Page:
Overview of the Field Experience in Italy

This chapter describes a 4-week study abroad program in which preservice teachers engaged in a field experience in a town in Northern Italy. The students accepted into this study abroad experience were enrolled in a teacher education program and had previous field experience in schools. Prior to departure, they attended several meetings and completed readings and assignments. Throughout the duration of the program, preservice teachers stayed with and became a part of an Italian host family. In addition, based on their career goals, preservice teachers were placed in classrooms to work alongside Italian teachers and students from preschool to high school. To the best of their abilities considering language differences, preservice teachers observed and participated in class activities and taught English to Italian students. During the program, preservice teachers attended weekly group meetings and several whole group activities (e.g., visiting schools or museums). Finally, preservice teachers reflected on their experiences living abroad and working in schools by completing a blog or journal.

Key Terms in this Chapter

Host Family Placement: The placement of preservice teachers with a family in the host country to promote cultural understanding and exchange of ideas.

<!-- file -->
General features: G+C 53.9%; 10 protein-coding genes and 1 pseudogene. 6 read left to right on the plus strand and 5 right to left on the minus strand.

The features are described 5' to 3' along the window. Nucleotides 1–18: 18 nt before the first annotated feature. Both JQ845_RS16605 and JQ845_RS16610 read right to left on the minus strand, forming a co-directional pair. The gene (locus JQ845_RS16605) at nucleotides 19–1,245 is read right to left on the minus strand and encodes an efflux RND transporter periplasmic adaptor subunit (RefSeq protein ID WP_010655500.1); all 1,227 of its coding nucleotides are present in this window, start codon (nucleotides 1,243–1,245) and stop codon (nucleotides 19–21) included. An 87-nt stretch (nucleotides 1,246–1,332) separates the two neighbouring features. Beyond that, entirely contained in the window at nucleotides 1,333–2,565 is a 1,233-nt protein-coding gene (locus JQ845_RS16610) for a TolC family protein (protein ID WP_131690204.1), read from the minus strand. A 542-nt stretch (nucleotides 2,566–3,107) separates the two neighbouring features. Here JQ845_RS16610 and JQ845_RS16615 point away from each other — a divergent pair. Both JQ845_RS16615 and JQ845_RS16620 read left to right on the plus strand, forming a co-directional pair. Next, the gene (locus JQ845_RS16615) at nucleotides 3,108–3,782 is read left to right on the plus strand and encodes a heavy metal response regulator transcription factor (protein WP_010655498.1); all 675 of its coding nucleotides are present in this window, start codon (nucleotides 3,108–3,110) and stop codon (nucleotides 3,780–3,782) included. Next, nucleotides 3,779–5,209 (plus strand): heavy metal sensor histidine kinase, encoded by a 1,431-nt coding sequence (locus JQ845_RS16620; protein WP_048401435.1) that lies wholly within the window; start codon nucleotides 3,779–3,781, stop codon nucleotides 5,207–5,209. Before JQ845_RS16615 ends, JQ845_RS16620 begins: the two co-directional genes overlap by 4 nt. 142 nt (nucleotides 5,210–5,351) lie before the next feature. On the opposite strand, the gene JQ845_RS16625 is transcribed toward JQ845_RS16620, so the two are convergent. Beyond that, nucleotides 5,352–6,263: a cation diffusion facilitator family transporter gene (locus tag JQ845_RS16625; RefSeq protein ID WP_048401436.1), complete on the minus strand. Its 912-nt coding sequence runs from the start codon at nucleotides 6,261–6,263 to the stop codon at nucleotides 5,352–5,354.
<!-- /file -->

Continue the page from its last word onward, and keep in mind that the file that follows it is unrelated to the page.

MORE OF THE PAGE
Preservice Teacher: A college student who is enrolled in a teacher preparation program in the United States in order to receive state licensure to teach specified grades and/or content areas.

Field Experience: Placement in a school setting so that preservice teacher can observe and teach in order to begin developing the knowledge, skills, and disposition to become an effective teacher.

Immersion: Living and possibly working or going to school in a country other than a person’s own.

Reflection: The act of looking back at one’s words, actions, and beliefs to consider ways to make improvement to one’s self.

Culturally and Linguistically Diverse Leaners: Students whose first language and culture is not the same as the dominant culture in which they live and attend school.

English Language Learners: Students who are learning to communicate in English and typically require modified instruction to learn English and the content.

School Placement: The placement of preservice teachers in a preschool, elementary, middle, or high school, based on their request, to observe and work to the best of their ability given the language differences, and to teach English to Italian students.